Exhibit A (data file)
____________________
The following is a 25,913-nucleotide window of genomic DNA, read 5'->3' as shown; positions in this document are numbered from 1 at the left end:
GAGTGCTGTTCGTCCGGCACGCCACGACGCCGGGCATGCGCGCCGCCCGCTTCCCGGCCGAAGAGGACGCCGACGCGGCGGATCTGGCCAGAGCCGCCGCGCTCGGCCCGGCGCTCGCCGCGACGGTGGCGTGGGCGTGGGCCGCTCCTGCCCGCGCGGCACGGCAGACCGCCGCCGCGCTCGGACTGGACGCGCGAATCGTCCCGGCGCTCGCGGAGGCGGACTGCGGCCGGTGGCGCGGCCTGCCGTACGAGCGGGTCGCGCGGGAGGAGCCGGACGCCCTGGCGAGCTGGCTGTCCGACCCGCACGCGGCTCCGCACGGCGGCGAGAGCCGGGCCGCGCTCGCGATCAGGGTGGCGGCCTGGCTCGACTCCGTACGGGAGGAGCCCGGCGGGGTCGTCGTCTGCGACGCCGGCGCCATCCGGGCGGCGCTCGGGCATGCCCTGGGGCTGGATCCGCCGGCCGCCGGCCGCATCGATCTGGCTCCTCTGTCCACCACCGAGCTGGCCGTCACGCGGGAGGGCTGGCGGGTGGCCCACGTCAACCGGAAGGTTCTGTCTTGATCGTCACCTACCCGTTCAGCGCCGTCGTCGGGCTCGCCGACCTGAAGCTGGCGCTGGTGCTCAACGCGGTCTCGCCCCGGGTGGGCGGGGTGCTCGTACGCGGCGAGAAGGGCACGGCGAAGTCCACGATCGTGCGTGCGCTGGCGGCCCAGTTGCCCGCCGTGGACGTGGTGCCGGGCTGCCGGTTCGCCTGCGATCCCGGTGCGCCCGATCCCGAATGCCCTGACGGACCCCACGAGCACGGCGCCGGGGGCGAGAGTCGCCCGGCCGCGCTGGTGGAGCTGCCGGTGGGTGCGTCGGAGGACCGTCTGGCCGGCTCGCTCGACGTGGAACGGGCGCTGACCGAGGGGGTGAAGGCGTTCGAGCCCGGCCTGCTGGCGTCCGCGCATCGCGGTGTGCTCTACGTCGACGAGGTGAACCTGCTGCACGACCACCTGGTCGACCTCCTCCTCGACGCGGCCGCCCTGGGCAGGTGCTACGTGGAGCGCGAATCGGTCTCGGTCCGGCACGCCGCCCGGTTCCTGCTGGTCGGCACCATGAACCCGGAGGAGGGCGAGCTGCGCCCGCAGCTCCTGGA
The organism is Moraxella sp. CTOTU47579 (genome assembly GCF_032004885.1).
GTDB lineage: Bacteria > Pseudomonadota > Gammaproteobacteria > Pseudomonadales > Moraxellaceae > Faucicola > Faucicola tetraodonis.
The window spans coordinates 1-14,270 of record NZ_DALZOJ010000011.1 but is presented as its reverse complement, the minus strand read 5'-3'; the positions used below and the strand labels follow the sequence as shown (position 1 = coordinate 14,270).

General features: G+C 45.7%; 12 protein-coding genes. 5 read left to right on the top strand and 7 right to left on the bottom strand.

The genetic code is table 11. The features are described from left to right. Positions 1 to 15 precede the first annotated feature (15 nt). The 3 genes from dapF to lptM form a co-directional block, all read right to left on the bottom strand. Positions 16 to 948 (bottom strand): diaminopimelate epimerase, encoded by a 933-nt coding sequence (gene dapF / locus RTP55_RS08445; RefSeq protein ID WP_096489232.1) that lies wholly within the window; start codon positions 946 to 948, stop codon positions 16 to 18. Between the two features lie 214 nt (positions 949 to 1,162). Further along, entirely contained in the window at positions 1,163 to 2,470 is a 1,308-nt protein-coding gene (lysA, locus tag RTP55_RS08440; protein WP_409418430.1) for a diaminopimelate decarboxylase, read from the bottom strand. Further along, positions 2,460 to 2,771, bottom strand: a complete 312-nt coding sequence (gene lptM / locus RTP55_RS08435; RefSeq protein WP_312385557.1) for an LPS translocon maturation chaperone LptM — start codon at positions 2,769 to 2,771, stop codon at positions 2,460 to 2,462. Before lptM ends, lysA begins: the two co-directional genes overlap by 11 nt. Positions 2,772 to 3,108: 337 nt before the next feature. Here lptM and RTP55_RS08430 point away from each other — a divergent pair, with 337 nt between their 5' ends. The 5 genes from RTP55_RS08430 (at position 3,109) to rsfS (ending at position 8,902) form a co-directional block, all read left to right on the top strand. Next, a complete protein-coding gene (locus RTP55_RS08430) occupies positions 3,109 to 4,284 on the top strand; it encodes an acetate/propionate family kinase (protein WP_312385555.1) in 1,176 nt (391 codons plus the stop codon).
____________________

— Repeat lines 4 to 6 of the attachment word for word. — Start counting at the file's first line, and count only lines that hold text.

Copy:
GTDB lineage: Bacteria > Pseudomonadota > Gammaproteobacteria > Pseudomonadales > Moraxellaceae > Faucicola > Faucicola tetraodonis.
The window spans coordinates 1-14,270 of record NZ_DALZOJ010000011.1 but is presented as its reverse complement, the minus strand read 5'-3'; the positions used below and the strand labels follow the sequence as shown (position 1 = coordinate 14,270).

General features: G+C 45.7%; 12 protein-coding genes. 5 read left to right on the top strand and 7 right to left on the bottom strand.